Thomas P Davis
Professor, BIO5 Institute
Professor, Neuroscience - GIDP
Professor, Pharmacology
Professor, Pharmacology and Toxicology
Professor, Physiological Sciences - GIDP
Primary Department
Department Affiliations
(951) 858-5720
Research Interest
Thomas Davis, PhD, and his lab continue its long-term CNS biodistribution research program, funded by NIH since 1981, by studying the mechanisms involved in delivering drugs across the blood-brain barrier to the C.N.S. during pathological disease states. Recently, Dr. Davis and his lab discovered specifica drug transporters which can be targeted to enhance delivery. They are also interested in studying the effect of hypoxia/aglycemia/inflammatory pain on endothelial cell permeability and structure at the blood-brain barrier. Dr. Davis has recently shown that short-term hypoxia/aglycemia leads to significant alterations in permeability which can be reversed by specific calcium channel antagonists. This work has significant consequences to the study of stroke. Additionally, he has discovered that peripheral pain has significant effects on BBB tight junction protein cytoarchitecture leading to variations in the delivery of analgesics to the CNS.


Davis, T. P., Tome, M., & Schaefer, C. (2017). Chronic morphine exposure potentiates p-glycoprotein trafficking from nuclear reservoirs in cortical brain microvessels .. PloSOne, Submitted, Submitted.
Davis, T., Ronaldson, P. T., & Davis, T. P. (2013). Targeted drug delivery to treat pain and cerebral hypoxia. Pharmacological reviews, 65(1).

Limited drug penetration is an obstacle that is often encountered in treatment of central nervous system (CNS) diseases including pain and cerebral hypoxia. Over the past several years, biochemical characteristics of the brain (i.e., tight junction protein complexes at brain barrier sites, expression of influx and efflux transporters) have been shown to be directly involved in determining CNS permeation of therapeutic agents; however, the vast majority of these studies have focused on understanding those mechanisms that prevent drugs from entering the CNS. Recently, this paradigm has shifted toward identifying and characterizing brain targets that facilitate CNS drug delivery. Such targets include the organic anion-transporting polypeptides (OATPs in humans; Oatps in rodents), a family of sodium-independent transporters that are endogenously expressed in the brain and are involved in drug uptake. OATP/Oatp substrates include drugs that are efficacious in treatment of pain and/or cerebral hypoxia (i.e., opioid analgesic peptides, 3-hydroxy-3-methylglutaryl coenzyme A reductase inhibitors). This clearly suggests that OATP/Oatp isoforms are viable transporter targets that can be exploited for optimization of drug delivery to the brain and, therefore, improved treatment of CNS diseases. This review summarizes recent knowledge in this area and emphasizes the potential that therapeutic targeting of OATP/Oatp isoforms may have in facilitating CNS drug delivery and distribution. Additionally, information presented in this review will point to novel strategies that can be used for treatment of pain and cerebral hypoxia.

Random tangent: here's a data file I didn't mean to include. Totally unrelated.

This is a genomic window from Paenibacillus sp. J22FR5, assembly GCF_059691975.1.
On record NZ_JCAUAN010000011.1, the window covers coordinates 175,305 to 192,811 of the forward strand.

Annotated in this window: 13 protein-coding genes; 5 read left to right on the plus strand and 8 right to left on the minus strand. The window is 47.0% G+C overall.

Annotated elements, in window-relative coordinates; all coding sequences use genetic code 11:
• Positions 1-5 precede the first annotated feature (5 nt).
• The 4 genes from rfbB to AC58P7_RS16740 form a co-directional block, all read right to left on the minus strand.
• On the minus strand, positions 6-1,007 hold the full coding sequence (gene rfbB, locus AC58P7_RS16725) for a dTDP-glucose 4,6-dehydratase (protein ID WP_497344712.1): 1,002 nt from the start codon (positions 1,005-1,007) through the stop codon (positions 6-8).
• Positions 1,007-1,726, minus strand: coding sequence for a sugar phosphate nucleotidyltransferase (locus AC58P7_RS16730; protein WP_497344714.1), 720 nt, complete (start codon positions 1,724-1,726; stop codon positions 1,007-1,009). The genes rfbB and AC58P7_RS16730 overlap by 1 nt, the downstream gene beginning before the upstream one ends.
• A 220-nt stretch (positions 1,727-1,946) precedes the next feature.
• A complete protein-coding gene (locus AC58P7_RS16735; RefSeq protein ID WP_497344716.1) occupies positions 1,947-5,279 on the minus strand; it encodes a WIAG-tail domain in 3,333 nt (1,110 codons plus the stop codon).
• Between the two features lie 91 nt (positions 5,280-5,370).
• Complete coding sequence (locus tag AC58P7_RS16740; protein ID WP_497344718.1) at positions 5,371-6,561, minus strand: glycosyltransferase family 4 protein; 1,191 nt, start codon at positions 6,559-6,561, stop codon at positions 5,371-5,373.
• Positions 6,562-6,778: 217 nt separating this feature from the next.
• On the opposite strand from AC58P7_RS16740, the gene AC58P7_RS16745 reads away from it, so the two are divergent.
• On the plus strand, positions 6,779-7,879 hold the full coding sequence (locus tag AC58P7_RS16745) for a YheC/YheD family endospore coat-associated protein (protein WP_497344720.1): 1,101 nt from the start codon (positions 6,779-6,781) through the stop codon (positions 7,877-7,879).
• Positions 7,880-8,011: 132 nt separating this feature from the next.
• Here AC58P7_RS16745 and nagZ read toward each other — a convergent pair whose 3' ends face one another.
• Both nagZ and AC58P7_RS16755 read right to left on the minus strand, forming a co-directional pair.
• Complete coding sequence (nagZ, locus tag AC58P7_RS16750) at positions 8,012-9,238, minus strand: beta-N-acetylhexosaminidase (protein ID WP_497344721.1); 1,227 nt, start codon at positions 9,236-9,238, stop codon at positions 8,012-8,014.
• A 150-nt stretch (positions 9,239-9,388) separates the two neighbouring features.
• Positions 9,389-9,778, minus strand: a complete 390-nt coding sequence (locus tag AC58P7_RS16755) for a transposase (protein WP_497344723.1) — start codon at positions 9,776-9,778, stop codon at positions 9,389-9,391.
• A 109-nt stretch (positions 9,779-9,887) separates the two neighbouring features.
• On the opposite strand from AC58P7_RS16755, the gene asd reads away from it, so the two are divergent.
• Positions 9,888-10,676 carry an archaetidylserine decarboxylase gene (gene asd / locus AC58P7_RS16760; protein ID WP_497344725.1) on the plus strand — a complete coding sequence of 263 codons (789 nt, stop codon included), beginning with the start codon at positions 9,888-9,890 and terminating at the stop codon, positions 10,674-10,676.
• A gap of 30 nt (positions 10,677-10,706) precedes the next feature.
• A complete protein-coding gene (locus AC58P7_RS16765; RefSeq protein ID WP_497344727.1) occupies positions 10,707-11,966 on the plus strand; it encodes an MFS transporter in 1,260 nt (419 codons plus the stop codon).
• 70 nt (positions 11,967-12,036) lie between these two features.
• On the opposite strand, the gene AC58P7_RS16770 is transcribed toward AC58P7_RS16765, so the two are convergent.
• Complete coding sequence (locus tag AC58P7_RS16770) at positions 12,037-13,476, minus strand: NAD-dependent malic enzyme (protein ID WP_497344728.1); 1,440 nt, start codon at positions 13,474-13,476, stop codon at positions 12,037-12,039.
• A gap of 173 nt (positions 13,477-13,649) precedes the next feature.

Davis, T., Huber, J. D., Hau, V. S., Mark, K. S., Brown, R. C., Campos, C. R., & Davis, T. P. (2002). Viability of microvascular endothelial cells to direct exposure of formalin, lambda-carrageenan, and complete Freund's adjuvant. European journal of pharmacology, 450(3).